In London at the BBC for the We Media conference and it is sensory overload. It’s a slick, glossy event being held in the BBC studios usually reserved for Top of the Pops, I believe, at the BBC Television Centre in White City. I used to work at BBC so I kind of knew my way around.

I’m sitting next to BBC presenter, Nik Gowing, who is up next to chair an event. Fellow South African Megan Knight popped out of nowhere to ask a question at the first session – so I guess that makes two South Africans at this conference then. (Although I’m the only true Springbok because she is now Dubai based).

Richard Dreyfuss is here, apparenty taking a break from acting to study at Oxford. He is listed as an activist and actor. Probably better to call him an “actorvist”. I almost swallowed my tongue when I realised it was him. Dreyfuss the citizen journalist and blogger….???

The big issue is trust. Do we trust new media such as blogs, wikis and other forms of participatory writing and journalism. According to a survey on media trust, presented to the We Media conference — these are the mediums that have the trust of users:

82% TV
75% Newspapers
62% Friends
25% blogs

So blogs are low down. I’m not surprised of course. TV is still king and carries the most credibility – remember the phrase “As Seen on TV”??? In the US 25% of people trust blogs whereas 38% DO NOT trust blogs. In Brazil 20% trust blogs, whereas 45% do not trust blogs.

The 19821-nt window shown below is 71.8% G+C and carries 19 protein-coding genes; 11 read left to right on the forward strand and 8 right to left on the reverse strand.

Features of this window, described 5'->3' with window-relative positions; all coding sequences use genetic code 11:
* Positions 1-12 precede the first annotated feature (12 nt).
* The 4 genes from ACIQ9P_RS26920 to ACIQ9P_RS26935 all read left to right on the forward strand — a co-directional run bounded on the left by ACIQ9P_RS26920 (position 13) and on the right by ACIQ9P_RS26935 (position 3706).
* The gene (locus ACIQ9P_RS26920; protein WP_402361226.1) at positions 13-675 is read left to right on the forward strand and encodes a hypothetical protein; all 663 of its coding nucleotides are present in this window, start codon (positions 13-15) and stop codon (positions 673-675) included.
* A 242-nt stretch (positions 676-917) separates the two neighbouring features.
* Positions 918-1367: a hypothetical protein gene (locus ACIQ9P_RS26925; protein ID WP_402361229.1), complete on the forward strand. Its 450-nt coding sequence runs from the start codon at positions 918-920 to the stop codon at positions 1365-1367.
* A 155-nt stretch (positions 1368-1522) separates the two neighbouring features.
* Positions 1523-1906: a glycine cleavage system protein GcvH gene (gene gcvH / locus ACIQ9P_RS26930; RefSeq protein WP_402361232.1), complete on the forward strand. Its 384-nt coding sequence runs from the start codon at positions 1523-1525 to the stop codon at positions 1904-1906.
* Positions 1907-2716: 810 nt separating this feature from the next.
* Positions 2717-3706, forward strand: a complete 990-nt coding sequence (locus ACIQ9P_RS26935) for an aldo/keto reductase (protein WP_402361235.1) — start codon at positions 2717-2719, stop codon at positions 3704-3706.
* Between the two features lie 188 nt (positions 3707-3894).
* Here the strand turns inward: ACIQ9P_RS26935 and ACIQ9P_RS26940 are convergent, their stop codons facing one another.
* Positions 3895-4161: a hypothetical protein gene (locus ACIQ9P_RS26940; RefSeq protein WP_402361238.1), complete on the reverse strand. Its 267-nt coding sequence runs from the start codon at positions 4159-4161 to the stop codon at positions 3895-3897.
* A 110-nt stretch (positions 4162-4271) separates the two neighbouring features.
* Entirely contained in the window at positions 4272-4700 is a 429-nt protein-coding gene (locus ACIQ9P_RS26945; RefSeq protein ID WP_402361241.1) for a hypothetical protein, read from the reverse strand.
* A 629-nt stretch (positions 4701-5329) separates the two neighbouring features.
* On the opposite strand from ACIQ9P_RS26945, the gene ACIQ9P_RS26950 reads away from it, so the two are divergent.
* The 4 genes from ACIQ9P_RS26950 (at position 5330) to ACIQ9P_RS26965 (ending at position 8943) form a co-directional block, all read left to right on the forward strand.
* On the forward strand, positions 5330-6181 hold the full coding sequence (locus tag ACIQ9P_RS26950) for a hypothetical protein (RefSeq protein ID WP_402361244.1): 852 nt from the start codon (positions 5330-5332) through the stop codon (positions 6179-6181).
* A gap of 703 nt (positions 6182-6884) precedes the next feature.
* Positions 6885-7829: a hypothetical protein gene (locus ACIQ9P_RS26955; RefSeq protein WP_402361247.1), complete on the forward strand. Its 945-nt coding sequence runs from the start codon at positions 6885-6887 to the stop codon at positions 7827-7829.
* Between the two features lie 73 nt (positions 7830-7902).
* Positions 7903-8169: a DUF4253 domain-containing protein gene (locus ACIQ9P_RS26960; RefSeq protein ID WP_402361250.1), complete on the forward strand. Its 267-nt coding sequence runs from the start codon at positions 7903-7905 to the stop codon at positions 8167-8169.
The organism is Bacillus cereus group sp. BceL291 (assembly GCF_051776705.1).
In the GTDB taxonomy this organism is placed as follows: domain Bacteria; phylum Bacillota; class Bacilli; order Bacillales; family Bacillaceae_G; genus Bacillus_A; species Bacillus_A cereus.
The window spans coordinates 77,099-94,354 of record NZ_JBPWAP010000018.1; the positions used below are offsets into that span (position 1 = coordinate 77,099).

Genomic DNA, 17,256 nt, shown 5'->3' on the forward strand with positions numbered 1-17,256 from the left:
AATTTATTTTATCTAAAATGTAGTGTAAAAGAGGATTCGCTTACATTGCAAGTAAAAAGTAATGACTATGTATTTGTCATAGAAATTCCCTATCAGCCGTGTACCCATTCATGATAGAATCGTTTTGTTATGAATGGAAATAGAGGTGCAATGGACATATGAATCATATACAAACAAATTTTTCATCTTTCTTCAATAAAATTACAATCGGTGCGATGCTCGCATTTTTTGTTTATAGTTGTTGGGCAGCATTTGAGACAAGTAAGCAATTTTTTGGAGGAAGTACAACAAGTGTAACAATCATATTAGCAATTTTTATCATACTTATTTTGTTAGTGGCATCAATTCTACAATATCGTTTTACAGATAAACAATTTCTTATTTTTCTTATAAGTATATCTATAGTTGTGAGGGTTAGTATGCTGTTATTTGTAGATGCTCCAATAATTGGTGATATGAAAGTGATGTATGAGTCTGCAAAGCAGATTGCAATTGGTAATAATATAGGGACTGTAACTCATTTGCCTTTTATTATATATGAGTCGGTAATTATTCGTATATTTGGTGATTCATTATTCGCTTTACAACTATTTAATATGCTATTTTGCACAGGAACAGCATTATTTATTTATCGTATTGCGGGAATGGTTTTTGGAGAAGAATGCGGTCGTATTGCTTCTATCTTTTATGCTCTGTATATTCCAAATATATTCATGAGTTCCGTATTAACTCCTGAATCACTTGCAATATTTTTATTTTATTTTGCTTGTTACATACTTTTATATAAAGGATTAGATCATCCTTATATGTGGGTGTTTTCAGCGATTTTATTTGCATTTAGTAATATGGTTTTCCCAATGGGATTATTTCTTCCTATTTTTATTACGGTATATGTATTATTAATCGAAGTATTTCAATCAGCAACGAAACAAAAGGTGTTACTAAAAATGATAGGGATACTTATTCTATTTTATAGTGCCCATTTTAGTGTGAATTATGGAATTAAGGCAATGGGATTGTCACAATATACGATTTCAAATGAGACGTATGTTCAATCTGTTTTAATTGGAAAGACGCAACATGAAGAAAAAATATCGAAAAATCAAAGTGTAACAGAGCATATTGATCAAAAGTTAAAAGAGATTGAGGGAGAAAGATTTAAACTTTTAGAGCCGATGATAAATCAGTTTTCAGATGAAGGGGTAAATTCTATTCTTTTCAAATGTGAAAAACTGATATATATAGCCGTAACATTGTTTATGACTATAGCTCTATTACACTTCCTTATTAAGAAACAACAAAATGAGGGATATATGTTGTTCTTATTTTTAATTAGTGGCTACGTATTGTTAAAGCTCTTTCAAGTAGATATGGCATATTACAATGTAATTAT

David Schesinger of Reuters, who was on the panel, in my opinion gave the most lucid description of the key issue. He emphasises that blogs are the medium and should not be confused with the message, for example blogs are not innately trustworthy or distrust worthy in themselves, but look at the message and where it is coming from. Blogs are just the medium. The message may be different.

Nihal Arthanyake, a musician with the BBC, was fairly disparaging saying that people still want big media houses to deliver the news to them. While he is a big fan of blogs, reading a blog like going down to the pub and getting news from your mate there. Now you wouldn’t want to get the news on the latest crisis in Chad from your mate at the pub, but get this from a credible, established news organisation with correspondents and infrastructure (like the BBC).

Schesinger warned against talking about blogs as one big, unanimous group — there are so many blogs out there — and each carry their own weight and different message and have different levels of trust etc etc… He says ssues of trust are not unique to blogs. These trust issues have been with us for hundreds of years with other forms of media – for example when Reuters gets a picture, it needs to be verified – can’t just be trusted.

Karen Stephenson for the Media Center, also on the panel, said blogging should fundamentally change the way companies should interact with communities – for example blogger activism can damage products – and she believes corporations have a fundamentally different relationship with people as a result of blogs.

I’m personally speaking tomorrow on what’s happening in Africa with regards to new media, specifically blogging on this continent. I’m on the same panel as Wilfrid Kiboro, the CEO of the Nation Group in Kenya. I briefly bumped into him and shared a laugh about the “Africa in the stoneage” comment by Timothy Balding, CEO of the World Association of Newspapers — I’ll blog more about that later.

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